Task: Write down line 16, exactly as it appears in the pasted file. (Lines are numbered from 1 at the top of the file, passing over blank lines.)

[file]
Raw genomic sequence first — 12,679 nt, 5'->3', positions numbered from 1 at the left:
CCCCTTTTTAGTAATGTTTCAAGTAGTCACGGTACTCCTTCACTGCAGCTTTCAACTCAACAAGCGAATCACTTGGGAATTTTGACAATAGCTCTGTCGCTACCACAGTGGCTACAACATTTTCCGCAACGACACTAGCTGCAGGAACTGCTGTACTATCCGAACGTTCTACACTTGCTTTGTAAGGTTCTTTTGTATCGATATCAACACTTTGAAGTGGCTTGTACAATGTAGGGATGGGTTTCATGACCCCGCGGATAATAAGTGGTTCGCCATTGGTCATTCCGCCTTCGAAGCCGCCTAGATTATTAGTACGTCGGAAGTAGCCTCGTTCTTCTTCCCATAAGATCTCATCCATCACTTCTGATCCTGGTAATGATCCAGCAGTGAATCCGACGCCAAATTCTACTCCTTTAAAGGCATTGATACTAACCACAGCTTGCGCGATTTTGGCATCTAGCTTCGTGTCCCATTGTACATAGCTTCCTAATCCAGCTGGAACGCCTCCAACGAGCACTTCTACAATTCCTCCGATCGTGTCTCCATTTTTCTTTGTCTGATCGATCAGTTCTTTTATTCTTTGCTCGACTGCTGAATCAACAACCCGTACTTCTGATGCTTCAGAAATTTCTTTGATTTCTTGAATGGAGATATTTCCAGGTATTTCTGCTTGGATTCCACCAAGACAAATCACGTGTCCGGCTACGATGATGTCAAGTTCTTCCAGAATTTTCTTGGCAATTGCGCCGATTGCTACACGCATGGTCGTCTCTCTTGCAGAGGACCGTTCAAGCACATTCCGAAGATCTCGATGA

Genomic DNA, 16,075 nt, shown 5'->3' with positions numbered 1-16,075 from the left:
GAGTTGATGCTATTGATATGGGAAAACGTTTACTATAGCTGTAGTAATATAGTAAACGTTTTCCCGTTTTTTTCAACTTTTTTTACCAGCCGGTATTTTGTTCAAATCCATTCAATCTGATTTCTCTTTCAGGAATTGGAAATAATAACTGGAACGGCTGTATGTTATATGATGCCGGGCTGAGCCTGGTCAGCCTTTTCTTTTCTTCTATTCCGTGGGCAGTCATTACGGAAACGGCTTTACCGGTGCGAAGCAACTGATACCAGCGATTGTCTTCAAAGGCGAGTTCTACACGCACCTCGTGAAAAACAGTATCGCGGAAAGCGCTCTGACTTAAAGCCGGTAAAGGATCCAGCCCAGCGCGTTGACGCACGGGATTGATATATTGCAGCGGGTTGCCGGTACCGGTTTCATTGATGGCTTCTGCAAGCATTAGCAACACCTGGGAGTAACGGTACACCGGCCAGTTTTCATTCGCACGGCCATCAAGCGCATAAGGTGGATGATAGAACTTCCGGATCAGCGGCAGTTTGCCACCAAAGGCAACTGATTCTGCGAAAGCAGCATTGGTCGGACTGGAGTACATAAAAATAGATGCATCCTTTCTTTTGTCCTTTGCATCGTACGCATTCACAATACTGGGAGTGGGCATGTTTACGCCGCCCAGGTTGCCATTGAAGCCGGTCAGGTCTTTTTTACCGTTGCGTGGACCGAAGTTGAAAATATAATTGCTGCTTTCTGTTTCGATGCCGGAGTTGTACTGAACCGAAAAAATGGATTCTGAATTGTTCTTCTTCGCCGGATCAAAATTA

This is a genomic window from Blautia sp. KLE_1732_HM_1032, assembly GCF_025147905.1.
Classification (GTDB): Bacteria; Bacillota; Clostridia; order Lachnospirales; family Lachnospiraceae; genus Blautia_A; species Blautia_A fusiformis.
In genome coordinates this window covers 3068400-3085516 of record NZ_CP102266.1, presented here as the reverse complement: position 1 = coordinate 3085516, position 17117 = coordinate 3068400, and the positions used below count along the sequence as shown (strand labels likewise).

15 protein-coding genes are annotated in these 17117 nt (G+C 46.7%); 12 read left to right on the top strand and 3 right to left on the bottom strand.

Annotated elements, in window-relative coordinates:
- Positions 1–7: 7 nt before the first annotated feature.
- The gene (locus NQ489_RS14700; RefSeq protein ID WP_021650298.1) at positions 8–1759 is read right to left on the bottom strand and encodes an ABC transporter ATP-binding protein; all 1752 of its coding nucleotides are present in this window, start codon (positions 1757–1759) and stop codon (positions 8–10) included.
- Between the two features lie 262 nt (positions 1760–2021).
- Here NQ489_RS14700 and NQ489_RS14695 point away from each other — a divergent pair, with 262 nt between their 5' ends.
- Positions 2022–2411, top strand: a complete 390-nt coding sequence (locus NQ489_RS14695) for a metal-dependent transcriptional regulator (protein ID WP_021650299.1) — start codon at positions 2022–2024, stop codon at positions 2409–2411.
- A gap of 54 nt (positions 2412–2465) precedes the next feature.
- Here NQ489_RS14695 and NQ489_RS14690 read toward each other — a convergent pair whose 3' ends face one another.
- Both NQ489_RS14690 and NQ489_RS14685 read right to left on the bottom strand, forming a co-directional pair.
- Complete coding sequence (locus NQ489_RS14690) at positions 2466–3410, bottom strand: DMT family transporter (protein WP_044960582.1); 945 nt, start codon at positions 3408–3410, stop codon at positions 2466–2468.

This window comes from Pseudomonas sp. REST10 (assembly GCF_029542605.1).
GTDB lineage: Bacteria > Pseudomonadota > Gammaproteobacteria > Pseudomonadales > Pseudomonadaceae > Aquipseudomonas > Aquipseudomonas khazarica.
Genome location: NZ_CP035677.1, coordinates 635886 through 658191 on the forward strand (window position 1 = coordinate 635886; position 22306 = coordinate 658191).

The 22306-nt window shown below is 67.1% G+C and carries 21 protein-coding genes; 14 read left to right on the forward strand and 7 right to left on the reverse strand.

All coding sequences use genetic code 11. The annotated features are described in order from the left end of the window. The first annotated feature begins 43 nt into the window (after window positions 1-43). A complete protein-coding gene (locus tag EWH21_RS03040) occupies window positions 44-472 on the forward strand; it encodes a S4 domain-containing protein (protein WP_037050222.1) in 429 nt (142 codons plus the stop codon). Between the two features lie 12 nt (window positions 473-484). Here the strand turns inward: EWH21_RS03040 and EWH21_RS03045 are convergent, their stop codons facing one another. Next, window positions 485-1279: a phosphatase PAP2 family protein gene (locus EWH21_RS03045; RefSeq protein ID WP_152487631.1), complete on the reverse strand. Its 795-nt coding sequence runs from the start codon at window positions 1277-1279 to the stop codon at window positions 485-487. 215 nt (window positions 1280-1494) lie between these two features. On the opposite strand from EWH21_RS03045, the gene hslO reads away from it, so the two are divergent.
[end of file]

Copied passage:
- Here NQ489_RS14695 and NQ489_RS14690 read toward each other — a convergent pair whose 3' ends face one another.